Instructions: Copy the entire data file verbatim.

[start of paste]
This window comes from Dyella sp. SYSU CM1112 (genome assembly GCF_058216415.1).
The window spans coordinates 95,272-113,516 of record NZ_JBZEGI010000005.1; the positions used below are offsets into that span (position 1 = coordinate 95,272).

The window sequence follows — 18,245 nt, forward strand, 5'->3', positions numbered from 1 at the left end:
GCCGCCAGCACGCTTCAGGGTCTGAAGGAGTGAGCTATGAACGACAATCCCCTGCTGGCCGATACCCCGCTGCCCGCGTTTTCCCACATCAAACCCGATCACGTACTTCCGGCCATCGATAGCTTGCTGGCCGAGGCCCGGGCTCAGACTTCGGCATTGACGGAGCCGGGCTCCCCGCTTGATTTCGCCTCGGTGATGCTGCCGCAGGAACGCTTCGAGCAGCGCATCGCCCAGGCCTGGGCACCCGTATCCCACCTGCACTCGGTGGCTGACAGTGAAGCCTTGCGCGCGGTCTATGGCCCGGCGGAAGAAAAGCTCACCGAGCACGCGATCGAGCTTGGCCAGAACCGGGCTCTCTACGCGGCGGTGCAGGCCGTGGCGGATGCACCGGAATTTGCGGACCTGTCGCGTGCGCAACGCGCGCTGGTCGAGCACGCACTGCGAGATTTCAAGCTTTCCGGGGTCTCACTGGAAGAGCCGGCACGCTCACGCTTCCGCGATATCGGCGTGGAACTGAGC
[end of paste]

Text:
This window comes from Dyella sp. SYSU CM1112 (genome assembly GCF_058216415.1).
The window spans coordinates 95,272-113,516 of record NZ_JBZEGI010000005.1; the positions used below are offsets into that span (position 1 = coordinate 95,272).

The window sequence follows — 18,245 nt, forward strand, 5'->3', positions numbered from 1 at the left end:
GCCGCCAGCACGCTTCAGGGTCTGAAGGAGTGAGCTATGAACGACAATCCCCTGCTGGCCGATACCCCGCTGCCCGCGTTTTCCCACATCAAACCCGATCACGTACTTCCGGCCATCGATAGCTTGCTGGCCGAGGCCCGGGCTCAGACTTCGGCATTGACGGAGCCGGGCTCCCCGCTTGATTTCGCCTCGGTGATGCTGCCGCAGGAACGCTTCGAGCAGCGCATCGCCCAGGCCTGGGCACCCGTATCCCACCTGCACTCGGTGGCTGACAGTGAAGCCTTGCGCGCGGTCTATGGCCCGGCGGAAGAAAAGCTCACCGAGCACGCGATCGAGCTTGGCCAGAACCGGGCTCTCTACGCGGCGGTGCAGGCCGTGGCGGATGCACCGGAATTTGCGGACCTGTCGCGTGCGCAACGCGCGCTGGTCGAGCACGCACTGCGAGATTTCAAGCTTTCCGGGGTCTCACTGGAAGAGCCGGCACGCTCACGCTTCCGCGATATCGGCGTGGAACTGAGC